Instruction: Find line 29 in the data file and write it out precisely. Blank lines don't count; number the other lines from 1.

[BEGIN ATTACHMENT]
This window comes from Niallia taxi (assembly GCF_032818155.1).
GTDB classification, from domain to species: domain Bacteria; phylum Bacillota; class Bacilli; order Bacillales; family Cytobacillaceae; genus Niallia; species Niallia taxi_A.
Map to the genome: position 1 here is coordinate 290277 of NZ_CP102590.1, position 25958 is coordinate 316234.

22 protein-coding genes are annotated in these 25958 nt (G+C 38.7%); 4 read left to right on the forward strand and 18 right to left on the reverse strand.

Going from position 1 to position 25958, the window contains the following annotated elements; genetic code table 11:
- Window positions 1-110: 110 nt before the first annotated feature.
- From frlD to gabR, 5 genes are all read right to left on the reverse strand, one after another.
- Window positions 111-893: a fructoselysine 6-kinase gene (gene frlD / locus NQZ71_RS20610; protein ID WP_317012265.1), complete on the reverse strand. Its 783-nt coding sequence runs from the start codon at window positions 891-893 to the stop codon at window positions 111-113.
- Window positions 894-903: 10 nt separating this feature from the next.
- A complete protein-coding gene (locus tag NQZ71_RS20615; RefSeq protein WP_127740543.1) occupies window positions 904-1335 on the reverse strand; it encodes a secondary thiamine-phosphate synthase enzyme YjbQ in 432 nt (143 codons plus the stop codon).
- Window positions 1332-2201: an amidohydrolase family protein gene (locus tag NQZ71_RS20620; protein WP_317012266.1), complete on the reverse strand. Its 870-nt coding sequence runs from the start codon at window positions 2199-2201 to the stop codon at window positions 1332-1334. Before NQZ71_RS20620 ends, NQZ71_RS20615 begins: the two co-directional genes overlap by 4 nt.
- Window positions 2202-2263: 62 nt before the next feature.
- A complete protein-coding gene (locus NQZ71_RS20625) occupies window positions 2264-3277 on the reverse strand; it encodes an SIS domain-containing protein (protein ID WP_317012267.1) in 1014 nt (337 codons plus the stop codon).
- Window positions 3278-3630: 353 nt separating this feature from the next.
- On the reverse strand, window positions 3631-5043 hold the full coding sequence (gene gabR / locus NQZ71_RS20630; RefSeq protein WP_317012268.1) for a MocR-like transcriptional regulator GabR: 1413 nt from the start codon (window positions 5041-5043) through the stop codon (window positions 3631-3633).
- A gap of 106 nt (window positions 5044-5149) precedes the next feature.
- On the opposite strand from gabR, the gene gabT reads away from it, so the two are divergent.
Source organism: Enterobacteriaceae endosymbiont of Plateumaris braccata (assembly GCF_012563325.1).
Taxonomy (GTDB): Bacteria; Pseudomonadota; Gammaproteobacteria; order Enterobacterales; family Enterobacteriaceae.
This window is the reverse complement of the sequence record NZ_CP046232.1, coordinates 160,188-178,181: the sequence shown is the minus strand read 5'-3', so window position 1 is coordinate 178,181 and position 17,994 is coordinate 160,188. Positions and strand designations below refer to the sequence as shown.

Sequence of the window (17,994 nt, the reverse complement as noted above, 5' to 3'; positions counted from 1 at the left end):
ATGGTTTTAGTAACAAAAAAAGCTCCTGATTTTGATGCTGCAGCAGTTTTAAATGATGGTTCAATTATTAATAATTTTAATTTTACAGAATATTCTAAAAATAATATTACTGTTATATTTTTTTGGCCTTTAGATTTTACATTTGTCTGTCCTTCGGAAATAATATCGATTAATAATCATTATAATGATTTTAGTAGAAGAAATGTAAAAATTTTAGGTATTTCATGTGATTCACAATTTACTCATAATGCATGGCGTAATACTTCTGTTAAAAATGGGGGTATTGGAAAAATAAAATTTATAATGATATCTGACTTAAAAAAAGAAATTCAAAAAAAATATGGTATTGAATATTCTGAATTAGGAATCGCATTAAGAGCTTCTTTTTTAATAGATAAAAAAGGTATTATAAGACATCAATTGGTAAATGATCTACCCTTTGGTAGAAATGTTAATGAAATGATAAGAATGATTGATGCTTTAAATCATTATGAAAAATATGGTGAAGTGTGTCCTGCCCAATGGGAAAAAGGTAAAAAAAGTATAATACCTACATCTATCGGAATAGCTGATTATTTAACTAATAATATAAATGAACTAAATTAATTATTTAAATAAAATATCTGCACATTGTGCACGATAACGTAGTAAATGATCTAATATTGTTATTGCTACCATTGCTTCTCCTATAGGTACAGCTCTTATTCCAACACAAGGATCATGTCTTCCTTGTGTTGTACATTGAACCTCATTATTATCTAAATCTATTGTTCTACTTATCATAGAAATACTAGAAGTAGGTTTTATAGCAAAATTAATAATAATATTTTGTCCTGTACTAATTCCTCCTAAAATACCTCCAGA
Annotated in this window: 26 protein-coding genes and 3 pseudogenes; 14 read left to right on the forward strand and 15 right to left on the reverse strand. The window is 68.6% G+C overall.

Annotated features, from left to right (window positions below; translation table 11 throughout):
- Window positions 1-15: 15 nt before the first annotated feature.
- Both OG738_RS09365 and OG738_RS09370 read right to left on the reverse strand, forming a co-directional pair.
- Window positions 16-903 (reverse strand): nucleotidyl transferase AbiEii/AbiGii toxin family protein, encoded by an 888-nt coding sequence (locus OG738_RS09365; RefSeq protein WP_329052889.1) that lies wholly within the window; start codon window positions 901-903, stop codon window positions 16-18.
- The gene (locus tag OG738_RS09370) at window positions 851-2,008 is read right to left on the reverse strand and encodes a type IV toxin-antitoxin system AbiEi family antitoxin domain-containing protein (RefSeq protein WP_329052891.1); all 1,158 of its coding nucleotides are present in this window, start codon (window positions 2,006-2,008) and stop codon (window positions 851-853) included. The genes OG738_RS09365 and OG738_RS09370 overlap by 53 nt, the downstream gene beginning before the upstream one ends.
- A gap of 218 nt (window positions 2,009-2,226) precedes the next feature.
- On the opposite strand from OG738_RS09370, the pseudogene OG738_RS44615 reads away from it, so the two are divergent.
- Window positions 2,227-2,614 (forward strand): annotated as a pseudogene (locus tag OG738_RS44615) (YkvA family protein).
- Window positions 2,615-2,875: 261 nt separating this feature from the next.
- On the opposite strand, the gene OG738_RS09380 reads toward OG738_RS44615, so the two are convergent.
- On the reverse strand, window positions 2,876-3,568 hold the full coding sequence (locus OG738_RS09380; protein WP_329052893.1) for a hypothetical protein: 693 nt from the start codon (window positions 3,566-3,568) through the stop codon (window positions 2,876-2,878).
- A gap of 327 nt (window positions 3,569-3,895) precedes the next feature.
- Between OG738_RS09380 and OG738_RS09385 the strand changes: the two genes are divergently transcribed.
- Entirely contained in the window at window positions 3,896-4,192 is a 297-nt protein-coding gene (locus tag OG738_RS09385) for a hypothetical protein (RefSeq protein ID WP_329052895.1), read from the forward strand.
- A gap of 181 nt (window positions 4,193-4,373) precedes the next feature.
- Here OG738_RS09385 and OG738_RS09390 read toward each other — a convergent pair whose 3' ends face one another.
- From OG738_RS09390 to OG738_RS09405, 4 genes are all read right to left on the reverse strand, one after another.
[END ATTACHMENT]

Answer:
- A gap of 218 nt (window positions 2,009-2,226) precedes the next feature.